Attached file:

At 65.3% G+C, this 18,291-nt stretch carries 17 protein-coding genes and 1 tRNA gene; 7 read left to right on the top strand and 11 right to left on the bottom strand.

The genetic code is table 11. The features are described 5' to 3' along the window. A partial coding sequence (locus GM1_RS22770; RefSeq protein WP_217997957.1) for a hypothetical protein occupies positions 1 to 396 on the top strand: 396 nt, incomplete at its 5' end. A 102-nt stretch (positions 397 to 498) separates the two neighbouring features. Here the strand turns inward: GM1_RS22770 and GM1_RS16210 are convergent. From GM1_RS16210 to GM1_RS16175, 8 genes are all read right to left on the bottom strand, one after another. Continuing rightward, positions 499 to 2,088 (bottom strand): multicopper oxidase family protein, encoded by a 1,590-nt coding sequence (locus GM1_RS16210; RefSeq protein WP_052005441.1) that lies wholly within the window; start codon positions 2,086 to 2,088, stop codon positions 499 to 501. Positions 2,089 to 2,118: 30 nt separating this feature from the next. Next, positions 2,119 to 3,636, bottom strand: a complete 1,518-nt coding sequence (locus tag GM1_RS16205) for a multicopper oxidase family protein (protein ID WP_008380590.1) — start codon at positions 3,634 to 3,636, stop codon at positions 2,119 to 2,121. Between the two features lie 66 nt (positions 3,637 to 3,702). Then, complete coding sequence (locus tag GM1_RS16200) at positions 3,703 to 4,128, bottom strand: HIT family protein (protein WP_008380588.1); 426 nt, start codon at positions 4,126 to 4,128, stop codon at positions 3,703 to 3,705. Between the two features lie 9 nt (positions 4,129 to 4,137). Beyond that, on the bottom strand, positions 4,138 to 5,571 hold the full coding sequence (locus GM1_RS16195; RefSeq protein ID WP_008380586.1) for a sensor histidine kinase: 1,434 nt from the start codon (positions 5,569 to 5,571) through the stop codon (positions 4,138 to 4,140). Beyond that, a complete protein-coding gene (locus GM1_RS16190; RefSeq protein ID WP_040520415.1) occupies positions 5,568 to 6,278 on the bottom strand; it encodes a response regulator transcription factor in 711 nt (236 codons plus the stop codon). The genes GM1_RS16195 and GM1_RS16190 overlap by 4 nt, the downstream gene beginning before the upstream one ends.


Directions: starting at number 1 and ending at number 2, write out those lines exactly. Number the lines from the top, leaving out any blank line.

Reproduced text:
At 65.3% G+C, this 18,291-nt stretch carries 17 protein-coding genes and 1 tRNA gene; 7 read left to right on the top strand and 11 right to left on the bottom strand.

The genetic code is table 11. The features are described 5' to 3' along the window. A partial coding sequence (locus GM1_RS22770; RefSeq protein WP_217997957.1) for a hypothetical protein occupies positions 1 to 396 on the top strand: 396 nt, incomplete at its 5' end. A 102-nt stretch (positions 397 to 498) separates the two neighbouring features. Here the strand turns inward: GM1_RS22770 and GM1_RS16210 are convergent. From GM1_RS16210 to GM1_RS16175, 8 genes are all read right to left on the bottom strand, one after another. Continuing rightward, positions 499 to 2,088 (bottom strand): multicopper oxidase family protein, encoded by a 1,590-nt coding sequence (locus GM1_RS16210; RefSeq protein WP_052005441.1) that lies wholly within the window; start codon positions 2,086 to 2,088, stop codon positions 499 to 501. Positions 2,089 to 2,118: 30 nt separating this feature from the next. Next, positions 2,119 to 3,636, bottom strand: a complete 1,518-nt coding sequence (locus tag GM1_RS16205) for a multicopper oxidase family protein (protein ID WP_008380590.1) — start codon at positions 3,634 to 3,636, stop codon at positions 2,119 to 2,121. Between the two features lie 66 nt (positions 3,637 to 3,702). Then, complete coding sequence (locus tag GM1_RS16200) at positions 3,703 to 4,128, bottom strand: HIT family protein (protein WP_008380588.1); 426 nt, start codon at positions 4,126 to 4,128, stop codon at positions 3,703 to 3,705. Between the two features lie 9 nt (positions 4,129 to 4,137). Beyond that, on the bottom strand, positions 4,138 to 5,571 hold the full coding sequence (locus GM1_RS16195; RefSeq protein ID WP_008380586.1) for a sensor histidine kinase: 1,434 nt from the start codon (positions 5,569 to 5,571) through the stop codon (positions 4,138 to 4,140). Beyond that, a complete protein-coding gene (locus GM1_RS16190; RefSeq protein ID WP_040520415.1) occupies positions 5,568 to 6,278 on the bottom strand; it encodes a response regulator transcription factor in 711 nt (236 codons plus the stop codon). The genes GM1_RS16195 and GM1_RS16190 overlap by 4 nt, the downstream gene beginning before the upstream one ends.